Since dogs aren’t able to let us know what they feel, Some indicators of tail problems to be on the lookout for are:
- Limp tail
- The pain is felt when it is touched
- The bottom has bumps, kinks, or bends.
Doctor. Lilly says that dogs constantly chasing their tails or excessively spinning in one direction may indicate discomfort or pain in an area of their body close to the hind end of the dog’s back.
The excessive spinning of the tail (though less often) could signify a more significant problem. “There’s always the possibility that a behavior that is repeated could be a sign of seizure or another mental disorder.” Dr. Lilly states. She suggests pet owners should consider visiting a veterinarian and not make assumptions.
How do you stop a dog from chasing its tail?
The best method for dogs to be stopped from following the tails of their owners is to figure out why they’re doing it in the first initial.
Our experts suggest that tail-chasing that lasts longer than 10 minutes and for dogs older than one couple of years needs to be dealt with medically. “For any behavior that isn’t normal, a veterinarian is an ideal place to begin,” Dr. Lilly states. “Always consult a doctor first.”
Also, Don’t think your pet is acting out. Your veterinarian or veterinarian behaviorist identifies more severe problems first. After you have managed to rule out any medical issues, There are steps that pet owners can take to stop chases by dogs’ tails.
Don’t: Encourage. Your dog’s routine of chasing his tail may be a method of gaining attention. If you smile or by some other means give your dog praise when he’s pursuing his backside, says Dr. Lilly, “it’s like screaming ‘ice cream’ in the kids’ birthday party.”
Do: Redirect. “Whenever we need dogs to go to an alternate location,” says Dr. Albright, “we redirect.” When the dog is in mid-spin, she tells her, “Call him away, gently. You can ask him to perform different things.” If he is doing tricks, this could be the perfect time to let one or two out. You could go for a walk or play with a toy. If he’s still unable to master how to play, maybe now you can show him how to do a few.
Don’t: Redirect your dog’s attention with food. Food rewards are a suitable training method for dogs. If you provide him with treats for not spinning, he’ll likely quickly discover ways to game you for treats post-spinny.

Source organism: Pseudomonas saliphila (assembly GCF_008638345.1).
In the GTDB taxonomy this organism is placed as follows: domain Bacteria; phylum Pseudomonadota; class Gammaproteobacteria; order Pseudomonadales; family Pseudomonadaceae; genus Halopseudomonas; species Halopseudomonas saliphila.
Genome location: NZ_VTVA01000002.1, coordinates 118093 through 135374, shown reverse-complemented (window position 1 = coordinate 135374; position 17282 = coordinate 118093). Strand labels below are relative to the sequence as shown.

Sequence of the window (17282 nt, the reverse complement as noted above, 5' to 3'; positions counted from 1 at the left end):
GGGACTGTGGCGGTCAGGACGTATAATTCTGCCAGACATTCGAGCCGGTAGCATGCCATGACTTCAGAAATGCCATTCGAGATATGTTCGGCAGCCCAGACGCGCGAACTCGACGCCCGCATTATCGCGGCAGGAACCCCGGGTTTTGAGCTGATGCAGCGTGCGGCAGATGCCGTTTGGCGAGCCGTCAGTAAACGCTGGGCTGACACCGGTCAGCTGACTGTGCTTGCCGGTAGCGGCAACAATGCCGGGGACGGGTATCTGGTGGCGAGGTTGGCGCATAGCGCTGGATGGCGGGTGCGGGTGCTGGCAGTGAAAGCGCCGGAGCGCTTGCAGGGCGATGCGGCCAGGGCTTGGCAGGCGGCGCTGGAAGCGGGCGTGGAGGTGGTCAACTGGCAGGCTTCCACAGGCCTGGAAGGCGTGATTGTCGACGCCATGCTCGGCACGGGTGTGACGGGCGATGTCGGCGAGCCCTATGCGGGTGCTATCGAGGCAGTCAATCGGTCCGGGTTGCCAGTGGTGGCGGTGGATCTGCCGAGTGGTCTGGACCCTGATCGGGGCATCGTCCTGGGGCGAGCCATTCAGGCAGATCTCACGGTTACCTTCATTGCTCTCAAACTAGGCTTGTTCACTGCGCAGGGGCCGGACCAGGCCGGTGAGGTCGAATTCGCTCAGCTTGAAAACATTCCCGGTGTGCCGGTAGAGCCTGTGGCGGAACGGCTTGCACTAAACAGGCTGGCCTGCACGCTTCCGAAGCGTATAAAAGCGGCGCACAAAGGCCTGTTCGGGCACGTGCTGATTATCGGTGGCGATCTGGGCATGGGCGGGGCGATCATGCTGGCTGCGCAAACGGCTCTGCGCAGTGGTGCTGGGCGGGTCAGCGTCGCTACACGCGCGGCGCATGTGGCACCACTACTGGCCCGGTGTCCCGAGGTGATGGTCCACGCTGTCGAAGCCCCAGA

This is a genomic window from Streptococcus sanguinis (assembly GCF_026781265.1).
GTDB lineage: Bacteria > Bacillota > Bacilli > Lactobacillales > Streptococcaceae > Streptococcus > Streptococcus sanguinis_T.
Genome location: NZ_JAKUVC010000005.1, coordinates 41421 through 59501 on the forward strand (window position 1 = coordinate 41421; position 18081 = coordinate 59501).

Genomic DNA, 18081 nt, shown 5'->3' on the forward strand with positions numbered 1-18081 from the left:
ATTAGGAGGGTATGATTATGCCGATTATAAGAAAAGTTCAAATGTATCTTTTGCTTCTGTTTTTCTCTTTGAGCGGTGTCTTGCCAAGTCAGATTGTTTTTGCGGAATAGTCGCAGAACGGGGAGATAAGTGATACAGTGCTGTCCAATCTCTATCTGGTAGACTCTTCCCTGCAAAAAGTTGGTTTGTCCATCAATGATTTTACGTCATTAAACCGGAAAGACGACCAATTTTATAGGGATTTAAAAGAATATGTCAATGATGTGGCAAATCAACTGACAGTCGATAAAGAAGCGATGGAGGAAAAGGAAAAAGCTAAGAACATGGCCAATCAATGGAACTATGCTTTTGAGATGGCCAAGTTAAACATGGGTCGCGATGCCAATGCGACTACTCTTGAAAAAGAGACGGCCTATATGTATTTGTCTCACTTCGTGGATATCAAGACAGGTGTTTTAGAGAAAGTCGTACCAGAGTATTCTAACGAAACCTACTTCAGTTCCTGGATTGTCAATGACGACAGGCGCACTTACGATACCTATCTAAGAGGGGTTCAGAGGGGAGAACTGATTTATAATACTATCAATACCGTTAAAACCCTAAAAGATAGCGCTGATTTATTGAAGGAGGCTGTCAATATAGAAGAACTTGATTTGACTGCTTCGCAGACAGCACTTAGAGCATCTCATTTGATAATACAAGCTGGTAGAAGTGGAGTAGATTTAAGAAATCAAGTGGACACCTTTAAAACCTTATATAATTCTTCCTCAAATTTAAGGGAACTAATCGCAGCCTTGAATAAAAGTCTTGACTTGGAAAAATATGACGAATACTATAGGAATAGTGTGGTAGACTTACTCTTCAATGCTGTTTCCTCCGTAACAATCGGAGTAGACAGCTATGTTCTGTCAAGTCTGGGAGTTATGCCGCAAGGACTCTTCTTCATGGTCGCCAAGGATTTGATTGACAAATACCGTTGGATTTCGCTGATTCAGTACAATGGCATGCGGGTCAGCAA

Do not: Restrain. Dr. Albright suggests that you don’t try to physically restrain or stop your dog from running around. This will only increase the dog’s stress and cause more stress.
Tail Chasing in Dogs Other Tips
Tail chasing doesn’t occur in the vacuum. It could occur due to that vacuum! In other words, stress reactions have precursors that signal that behavior is about to start.
Dr. Albright says the best pet owners can do is to learn to identify the triggers that cause behaviors such as spinning and tail-chasing in dogs. It could be anything: the vacuum cleaner, mailman, noisy garbage trucks, or children playing nearby. Does your dog begin running or spinning whenever these items appear in his area? If he’s blocked from seeing what’s creating anxiety, can he leave it?
Dr. Lilly says pet parents can overcome these patterns after identifying what triggers a stress-inducing tail-chasing episode among dogs. If you know when the garbage truck arrives, you can turn off an audio or music that your dog likes to block out the sounds from the vehicle. If you are aware that it is at the exact time repeated stressor happens, and you have a food bowl that has timers can teach your dog to imagine the garbage truck or the afternoon siren, or even the mail carrier’s arrival as an opportunity to have a snack and a snack, Dr. Lilly says. The ability to avoid and associate with, she adds, can go a long way.
The most important thing for dog owners is to be attentive to their pets, not assume that tail chasing is just your dog acting out, and consult an animal behaviorist or vet if your dog is constantly frequently chasing his tail.
The whole thing of sniffing your butt, however, you’ll have to deal with this one.
Leave a Comment